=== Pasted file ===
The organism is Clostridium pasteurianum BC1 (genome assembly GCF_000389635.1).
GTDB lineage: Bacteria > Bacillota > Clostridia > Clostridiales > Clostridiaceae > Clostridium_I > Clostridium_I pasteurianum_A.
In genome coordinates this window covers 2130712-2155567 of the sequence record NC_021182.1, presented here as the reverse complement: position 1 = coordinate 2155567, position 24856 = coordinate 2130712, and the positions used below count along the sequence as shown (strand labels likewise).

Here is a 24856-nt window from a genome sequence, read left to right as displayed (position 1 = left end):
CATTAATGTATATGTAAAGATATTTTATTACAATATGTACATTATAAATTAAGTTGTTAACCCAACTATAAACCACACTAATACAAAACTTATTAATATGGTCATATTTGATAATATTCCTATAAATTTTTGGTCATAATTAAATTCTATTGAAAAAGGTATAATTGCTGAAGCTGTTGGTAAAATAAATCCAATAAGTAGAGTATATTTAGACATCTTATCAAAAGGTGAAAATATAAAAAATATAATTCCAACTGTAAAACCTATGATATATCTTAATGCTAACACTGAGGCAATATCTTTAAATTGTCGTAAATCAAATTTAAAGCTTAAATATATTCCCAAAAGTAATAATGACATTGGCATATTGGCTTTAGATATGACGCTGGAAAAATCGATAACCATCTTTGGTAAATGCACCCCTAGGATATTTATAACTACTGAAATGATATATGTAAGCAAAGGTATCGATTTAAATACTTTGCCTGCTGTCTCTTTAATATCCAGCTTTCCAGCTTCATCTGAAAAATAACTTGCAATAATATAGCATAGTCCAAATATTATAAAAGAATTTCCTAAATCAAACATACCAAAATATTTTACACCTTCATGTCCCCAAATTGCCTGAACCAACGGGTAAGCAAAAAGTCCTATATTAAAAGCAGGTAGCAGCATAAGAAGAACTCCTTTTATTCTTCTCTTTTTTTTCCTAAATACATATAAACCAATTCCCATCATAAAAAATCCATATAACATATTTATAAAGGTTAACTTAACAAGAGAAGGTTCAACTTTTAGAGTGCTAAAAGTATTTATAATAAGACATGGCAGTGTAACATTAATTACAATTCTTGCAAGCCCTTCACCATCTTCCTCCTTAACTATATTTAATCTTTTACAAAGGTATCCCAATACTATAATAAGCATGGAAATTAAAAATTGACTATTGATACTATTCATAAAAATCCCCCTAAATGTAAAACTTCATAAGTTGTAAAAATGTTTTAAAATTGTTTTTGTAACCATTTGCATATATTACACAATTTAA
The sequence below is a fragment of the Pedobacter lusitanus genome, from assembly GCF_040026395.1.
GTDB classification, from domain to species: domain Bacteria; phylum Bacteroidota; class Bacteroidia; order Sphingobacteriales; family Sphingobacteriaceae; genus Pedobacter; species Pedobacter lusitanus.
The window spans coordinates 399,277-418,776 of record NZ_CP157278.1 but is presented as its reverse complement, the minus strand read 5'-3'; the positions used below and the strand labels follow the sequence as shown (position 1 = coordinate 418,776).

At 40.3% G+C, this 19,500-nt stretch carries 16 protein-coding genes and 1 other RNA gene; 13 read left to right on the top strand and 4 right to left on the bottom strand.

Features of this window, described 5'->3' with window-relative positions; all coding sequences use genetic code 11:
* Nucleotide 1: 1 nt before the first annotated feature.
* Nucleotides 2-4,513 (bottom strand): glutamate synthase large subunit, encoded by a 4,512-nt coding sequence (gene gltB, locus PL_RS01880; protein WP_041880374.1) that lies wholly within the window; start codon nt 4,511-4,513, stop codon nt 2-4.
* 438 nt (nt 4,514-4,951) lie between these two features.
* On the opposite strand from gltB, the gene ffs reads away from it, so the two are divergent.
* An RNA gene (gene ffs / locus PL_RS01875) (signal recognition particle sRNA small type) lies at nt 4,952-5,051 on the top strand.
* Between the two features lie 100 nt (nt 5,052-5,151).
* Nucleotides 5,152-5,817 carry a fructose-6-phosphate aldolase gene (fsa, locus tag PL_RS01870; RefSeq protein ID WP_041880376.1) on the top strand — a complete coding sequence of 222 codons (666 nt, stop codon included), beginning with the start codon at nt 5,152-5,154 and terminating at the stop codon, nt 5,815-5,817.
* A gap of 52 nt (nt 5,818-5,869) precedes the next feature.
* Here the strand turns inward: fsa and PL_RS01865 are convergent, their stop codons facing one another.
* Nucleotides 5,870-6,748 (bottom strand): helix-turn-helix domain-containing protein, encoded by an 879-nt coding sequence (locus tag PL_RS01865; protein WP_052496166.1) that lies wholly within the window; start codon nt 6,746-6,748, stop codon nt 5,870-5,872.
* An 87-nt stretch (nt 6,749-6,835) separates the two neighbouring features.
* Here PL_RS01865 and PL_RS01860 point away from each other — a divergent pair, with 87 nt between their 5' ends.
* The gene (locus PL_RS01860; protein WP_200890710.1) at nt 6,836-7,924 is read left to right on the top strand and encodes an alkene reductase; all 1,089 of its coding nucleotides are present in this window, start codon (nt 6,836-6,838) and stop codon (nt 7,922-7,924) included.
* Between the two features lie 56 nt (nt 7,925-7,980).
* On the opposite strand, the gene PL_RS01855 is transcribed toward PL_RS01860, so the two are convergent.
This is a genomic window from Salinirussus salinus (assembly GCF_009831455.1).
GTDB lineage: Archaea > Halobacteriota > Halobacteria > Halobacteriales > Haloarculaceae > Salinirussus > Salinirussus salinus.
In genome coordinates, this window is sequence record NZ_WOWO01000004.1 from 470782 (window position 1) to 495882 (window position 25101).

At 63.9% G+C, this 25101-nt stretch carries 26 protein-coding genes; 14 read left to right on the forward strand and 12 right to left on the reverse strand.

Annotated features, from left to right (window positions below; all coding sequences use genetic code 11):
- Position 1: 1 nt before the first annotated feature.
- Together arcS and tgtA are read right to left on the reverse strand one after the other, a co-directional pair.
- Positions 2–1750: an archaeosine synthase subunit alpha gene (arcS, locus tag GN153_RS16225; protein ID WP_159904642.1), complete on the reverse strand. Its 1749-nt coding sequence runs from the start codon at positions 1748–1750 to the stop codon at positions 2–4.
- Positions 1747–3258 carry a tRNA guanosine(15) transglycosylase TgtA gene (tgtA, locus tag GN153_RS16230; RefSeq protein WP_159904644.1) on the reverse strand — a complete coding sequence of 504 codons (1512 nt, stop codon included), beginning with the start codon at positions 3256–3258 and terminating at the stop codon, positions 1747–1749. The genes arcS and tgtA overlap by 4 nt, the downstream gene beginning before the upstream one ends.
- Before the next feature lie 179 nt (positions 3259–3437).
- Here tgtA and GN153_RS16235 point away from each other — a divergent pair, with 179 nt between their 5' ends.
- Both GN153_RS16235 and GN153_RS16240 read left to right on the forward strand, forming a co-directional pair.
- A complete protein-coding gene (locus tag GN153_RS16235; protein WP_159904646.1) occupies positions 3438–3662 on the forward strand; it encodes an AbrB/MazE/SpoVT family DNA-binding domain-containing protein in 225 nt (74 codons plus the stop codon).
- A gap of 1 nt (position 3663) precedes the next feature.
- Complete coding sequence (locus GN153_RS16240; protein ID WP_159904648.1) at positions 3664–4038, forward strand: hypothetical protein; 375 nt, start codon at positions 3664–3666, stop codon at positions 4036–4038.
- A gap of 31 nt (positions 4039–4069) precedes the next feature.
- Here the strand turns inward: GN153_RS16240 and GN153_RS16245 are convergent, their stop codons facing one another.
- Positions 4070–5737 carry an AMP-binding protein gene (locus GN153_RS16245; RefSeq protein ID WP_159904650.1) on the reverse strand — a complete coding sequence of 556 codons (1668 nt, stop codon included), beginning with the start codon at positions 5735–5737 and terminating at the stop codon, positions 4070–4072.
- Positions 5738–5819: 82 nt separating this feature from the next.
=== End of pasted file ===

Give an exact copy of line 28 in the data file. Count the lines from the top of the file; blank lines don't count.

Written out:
In genome coordinates, this window is sequence record NZ_WOWO01000004.1 from 470782 (window position 1) to 495882 (window position 25101).